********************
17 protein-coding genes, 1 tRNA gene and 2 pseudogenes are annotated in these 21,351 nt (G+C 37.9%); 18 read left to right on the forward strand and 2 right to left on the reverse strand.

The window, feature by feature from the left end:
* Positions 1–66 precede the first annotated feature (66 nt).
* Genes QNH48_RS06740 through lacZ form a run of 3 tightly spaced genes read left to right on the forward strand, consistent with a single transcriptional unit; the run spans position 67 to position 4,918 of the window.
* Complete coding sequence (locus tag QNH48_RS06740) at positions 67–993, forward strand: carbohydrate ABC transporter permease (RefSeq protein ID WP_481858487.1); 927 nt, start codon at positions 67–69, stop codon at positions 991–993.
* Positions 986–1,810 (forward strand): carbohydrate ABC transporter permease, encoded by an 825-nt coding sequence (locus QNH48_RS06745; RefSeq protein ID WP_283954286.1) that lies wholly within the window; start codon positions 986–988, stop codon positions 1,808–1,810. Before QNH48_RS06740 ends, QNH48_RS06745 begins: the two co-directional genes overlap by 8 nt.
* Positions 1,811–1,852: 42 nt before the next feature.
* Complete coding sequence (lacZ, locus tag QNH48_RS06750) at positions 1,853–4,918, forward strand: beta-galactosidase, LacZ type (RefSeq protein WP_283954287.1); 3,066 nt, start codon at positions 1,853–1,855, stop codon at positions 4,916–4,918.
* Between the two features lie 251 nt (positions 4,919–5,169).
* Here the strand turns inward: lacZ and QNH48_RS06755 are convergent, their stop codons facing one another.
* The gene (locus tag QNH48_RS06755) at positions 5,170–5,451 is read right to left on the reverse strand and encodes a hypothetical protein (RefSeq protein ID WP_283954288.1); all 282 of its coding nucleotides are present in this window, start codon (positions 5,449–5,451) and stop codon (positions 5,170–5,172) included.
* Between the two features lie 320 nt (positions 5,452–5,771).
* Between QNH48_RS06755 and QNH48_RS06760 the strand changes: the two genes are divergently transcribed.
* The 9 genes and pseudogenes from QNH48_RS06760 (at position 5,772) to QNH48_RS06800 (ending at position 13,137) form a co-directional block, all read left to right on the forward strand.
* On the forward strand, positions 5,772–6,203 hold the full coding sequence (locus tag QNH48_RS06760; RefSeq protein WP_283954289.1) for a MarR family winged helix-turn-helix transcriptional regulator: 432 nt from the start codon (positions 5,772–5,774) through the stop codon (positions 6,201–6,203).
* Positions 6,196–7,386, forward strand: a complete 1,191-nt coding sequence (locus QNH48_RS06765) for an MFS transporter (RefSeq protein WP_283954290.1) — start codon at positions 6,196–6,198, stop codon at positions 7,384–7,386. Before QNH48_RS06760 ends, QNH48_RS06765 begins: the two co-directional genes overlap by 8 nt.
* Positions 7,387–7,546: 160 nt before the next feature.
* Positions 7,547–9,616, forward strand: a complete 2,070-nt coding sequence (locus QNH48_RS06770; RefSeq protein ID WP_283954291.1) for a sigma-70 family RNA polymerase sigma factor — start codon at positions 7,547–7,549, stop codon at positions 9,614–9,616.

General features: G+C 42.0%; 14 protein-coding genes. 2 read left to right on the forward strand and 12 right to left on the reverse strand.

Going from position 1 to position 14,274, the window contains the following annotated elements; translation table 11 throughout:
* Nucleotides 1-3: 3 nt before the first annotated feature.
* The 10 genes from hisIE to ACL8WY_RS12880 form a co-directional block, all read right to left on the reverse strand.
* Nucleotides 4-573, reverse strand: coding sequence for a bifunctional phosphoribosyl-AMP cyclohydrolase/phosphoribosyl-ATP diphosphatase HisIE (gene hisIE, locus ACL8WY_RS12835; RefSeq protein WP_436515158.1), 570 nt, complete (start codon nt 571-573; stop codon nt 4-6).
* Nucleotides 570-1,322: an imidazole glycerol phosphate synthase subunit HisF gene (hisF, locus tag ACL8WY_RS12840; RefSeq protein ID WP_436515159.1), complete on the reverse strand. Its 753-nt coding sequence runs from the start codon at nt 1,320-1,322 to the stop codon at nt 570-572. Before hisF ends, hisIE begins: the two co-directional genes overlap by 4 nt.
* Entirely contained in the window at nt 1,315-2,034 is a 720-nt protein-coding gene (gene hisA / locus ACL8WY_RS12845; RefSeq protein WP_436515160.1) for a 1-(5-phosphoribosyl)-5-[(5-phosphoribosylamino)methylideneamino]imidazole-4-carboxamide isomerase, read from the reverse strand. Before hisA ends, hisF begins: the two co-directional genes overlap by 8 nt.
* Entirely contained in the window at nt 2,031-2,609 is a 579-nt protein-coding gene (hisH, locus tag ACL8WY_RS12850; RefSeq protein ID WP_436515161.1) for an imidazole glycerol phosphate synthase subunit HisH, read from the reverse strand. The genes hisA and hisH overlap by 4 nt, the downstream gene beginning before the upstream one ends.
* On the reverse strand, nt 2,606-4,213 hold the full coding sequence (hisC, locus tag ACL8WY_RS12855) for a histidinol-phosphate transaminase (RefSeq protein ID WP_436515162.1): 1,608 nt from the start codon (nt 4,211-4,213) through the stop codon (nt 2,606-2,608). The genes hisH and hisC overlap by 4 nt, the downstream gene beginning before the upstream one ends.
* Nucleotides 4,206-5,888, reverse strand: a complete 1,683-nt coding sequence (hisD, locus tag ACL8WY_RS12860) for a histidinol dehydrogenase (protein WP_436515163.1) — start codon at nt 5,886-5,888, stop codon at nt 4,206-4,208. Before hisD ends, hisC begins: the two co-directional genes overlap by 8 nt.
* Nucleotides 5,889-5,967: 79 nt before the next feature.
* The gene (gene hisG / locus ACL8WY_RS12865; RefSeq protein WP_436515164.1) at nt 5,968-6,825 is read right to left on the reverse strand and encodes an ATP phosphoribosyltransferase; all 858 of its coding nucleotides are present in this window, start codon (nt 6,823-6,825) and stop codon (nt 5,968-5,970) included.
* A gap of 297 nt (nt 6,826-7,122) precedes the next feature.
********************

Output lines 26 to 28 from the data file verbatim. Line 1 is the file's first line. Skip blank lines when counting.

* Entirely contained in the window at nt 2,031-2,609 is a 579-nt protein-coding gene (hisH, locus tag ACL8WY_RS12850; RefSeq protein ID WP_436515161.1) for an imidazole glycerol phosphate synthase subunit HisH, read from the reverse strand. The genes hisA and hisH overlap by 4 nt, the downstream gene beginning before the upstream one ends.
* On the reverse strand, nt 2,606-4,213 hold the full coding sequence (hisC, locus tag ACL8WY_RS12855) for a histidinol-phosphate transaminase (RefSeq protein ID WP_436515162.1): 1,608 nt from the start codon (nt 4,211-4,213) through the stop codon (nt 2,606-2,608). The genes hisH and hisC overlap by 4 nt, the downstream gene beginning before the upstream one ends.
* Nucleotides 4,206-5,888, reverse strand: a complete 1,683-nt coding sequence (hisD, locus tag ACL8WY_RS12860) for a histidinol dehydrogenase (protein WP_436515163.1) — start codon at nt 5,886-5,888, stop codon at nt 4,206-4,208. Before hisD ends, hisC begins: the two co-directional genes overlap by 8 nt.